• UK-registered companies – The reports state that the government intends to consult on measures which would require companies registered in the UK to make TCFD-aligned disclosures in their annual report and accounts. The government intends to consult on the proposals, including the companies that should be in scope, in early 2021 and for legislation to be passed implementing these changes by mid-2021.

 

Silke Goldberg
Silke Goldberg
+44 20 7466 2612

Gareth Sykes
Gareth Sykes
+44 20 7466 7631

Alan Montgomery
Alan Montgomery
+44 20 7466 2618

Climate change – FCA consultation on climate change-related financial disclosures, ISS Guidelines and EU report on corporate reporting

The Financial Conduct Authority (FCA) has issued a consultation paper (CP20/3) on proposals to improve climate change related financial disclosures by listed issuers. Institutional Shareholder Services (ISS) has published Climate Proxy Voting Guidelines and the European Financial Reporting Advisory Group (EFRAG) has published a report on climate change reporting by EU companies.

FCA consultation

The FCA is proposing to introduce a new disclosure requirement based on the Task Force on Climate-related Financial Disclosures (TCFD) June 2017 recommendations.

The requirement (new LR 9.8.(8)R), which would sit with the other annual financial report content requirements in the Listing Rules, would require premium listed companies to include in their annual report a statement setting out:

  • whether the company has included “disclosures consistent with the four recommendations and the eleven recommended disclosures set out in Section C of the TCFD Final Report” and, if so, where those disclosures can be found; or
  • where it has not done so, the reasons for not including such disclosures.

A new draft guidance note will accompany the rule changes.

The consultation paper says that the new requirements will come into force for financial years beginning on or after 1 January 2021. However the FCA has since announced that the closing date for the consultation has been delayed until 1 October 2020 (due to COVID-19) and so the date on which the changes take effect may also be delayed.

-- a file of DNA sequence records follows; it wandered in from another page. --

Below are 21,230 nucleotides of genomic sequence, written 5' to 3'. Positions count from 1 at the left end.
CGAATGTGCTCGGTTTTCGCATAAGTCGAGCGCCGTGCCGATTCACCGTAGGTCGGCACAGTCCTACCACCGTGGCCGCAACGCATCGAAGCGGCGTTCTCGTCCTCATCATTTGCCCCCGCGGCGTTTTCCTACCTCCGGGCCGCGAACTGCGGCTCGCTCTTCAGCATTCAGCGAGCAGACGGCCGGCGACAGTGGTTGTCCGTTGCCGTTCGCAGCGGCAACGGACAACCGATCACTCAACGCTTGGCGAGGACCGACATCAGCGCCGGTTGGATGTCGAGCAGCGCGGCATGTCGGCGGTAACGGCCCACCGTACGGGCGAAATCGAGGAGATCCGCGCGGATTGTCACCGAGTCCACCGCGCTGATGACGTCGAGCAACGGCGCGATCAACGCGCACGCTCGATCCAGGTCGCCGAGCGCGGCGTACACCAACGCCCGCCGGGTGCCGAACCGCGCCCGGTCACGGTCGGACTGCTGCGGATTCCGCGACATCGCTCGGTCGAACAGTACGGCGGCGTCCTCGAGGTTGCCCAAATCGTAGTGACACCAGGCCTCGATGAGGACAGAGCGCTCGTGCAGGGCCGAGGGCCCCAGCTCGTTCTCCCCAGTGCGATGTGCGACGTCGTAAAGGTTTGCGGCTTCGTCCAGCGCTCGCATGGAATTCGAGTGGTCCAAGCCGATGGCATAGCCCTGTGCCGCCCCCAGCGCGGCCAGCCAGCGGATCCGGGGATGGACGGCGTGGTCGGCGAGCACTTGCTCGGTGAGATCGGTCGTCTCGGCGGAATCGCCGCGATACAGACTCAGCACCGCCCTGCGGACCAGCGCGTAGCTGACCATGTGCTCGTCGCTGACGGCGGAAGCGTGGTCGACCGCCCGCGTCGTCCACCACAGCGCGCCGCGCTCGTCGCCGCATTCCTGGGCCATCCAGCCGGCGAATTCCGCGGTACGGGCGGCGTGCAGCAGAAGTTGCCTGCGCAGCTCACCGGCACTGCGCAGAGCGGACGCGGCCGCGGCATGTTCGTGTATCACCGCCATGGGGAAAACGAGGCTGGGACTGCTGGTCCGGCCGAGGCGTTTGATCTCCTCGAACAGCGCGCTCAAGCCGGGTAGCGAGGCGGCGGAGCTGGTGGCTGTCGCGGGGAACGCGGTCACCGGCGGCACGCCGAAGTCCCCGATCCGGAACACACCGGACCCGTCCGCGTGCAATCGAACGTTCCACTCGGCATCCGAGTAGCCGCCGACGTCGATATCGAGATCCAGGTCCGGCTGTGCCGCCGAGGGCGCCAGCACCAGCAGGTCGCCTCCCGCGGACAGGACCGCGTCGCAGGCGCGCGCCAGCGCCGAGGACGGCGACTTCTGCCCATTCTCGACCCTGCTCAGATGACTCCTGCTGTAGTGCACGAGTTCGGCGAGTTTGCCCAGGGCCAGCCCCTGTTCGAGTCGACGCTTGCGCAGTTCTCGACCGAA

ISS Guidelines

The Climate Proxy Voting Guidelines published by ISS are based on principles developed from international frameworks such as the TCFD’s disclosure requirements. The ISS uses a scorecard approach to reflect various climate-related risk factors and may recommend votes against the re-election of board members responsible for climate-related risk oversight or for failures to sufficiently oversee, manage, or guard against material climate change related risks.

Climate change reporting by EU companies

The EFRAG report on climate change reporting by EU companies concludes that, despite a general improvement in the quality of climate change disclosures since 2017, there is a major gap between companies’ reporting practices and users’ expectations.

The report examines corporate reporting against both the mandatory requirements of the Non-Financial Reporting Directive, and the voluntary requirements of the TCFD recommendations. In particular it found that:

  • there are varying levels of awareness and engagement amongst companies. Reporting is better in larger companies, and those in carbon-intensive and financial sectors; and
  • whilst reporting on climate-related policies is generally good, there is more limited reporting on the monitoring of policies and performance against them.

The report recommends that companies avoid disclosure of generic information, and reporting without a materiality assessment. It also notes that there are few examples of companies that describe their board’s role in overseeing climate-related risks and opportunities.

Mike Flockhart
Mike Flockhart
+44 20 7466 2507

Sarah Hawes
Sarah Hawes
+44 20 7466 2953

Antonia Kirkby
Antonia Kirkby
+44 20 7466 2700